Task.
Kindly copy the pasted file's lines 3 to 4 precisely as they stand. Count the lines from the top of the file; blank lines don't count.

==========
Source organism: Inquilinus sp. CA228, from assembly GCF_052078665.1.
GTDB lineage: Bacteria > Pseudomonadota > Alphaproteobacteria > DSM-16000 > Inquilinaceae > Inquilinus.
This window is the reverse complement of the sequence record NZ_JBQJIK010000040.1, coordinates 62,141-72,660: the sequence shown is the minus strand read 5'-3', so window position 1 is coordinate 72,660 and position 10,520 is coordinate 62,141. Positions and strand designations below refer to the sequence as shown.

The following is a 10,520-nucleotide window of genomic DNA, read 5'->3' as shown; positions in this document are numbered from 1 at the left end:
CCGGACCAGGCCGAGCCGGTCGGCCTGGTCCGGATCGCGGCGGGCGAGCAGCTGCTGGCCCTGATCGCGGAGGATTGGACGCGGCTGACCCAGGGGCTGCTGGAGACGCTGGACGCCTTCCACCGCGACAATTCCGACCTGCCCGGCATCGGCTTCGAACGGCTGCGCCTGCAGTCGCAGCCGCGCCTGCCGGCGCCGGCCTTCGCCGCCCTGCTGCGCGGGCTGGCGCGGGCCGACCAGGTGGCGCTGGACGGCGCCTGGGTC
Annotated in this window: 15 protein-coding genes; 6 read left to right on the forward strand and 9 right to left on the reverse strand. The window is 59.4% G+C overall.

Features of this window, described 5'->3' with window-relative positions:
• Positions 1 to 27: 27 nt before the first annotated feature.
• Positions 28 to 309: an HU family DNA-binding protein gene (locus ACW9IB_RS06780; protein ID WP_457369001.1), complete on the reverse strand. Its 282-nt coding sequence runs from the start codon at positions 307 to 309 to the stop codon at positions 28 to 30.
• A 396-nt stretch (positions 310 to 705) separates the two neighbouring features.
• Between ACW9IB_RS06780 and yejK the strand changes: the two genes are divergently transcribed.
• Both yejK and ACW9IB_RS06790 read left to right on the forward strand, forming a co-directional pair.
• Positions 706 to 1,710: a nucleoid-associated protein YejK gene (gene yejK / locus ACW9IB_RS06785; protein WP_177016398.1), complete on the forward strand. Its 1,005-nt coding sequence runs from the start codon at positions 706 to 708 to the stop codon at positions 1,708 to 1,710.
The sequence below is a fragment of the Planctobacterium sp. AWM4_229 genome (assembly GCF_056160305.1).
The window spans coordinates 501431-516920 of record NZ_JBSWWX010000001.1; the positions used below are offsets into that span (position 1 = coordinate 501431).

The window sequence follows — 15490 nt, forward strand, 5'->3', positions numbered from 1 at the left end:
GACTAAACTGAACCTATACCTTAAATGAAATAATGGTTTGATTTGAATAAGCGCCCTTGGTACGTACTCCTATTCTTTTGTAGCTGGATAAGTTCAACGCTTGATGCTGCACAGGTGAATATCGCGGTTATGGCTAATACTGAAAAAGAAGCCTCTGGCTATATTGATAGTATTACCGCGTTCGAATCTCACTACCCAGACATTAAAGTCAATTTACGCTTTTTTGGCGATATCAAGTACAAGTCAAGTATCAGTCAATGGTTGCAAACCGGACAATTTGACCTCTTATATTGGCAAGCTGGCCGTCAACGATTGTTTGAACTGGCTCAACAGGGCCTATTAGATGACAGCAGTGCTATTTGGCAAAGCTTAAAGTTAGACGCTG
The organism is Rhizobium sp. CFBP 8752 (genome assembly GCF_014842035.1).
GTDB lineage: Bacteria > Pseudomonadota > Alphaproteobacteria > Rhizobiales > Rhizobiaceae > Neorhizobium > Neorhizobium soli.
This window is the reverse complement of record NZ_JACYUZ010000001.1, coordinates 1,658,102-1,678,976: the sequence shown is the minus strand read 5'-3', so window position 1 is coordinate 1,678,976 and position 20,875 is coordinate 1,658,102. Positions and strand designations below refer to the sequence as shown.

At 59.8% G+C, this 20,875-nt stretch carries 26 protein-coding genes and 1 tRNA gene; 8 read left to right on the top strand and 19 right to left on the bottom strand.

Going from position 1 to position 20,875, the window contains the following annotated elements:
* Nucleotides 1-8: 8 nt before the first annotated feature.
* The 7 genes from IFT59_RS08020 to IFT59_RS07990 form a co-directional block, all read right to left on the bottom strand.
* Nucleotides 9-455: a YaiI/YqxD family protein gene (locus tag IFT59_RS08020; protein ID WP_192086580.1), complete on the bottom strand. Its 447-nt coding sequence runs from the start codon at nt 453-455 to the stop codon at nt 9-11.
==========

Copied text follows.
This window is the reverse complement of the sequence record NZ_JBQJIK010000040.1, coordinates 62,141-72,660: the sequence shown is the minus strand read 5'-3', so window position 1 is coordinate 72,660 and position 10,520 is coordinate 62,141. Positions and strand designations below refer to the sequence as shown.

The following is a 10,520-nucleotide window of genomic DNA, read 5'->3' as shown; positions in this document are numbered from 1 at the left end: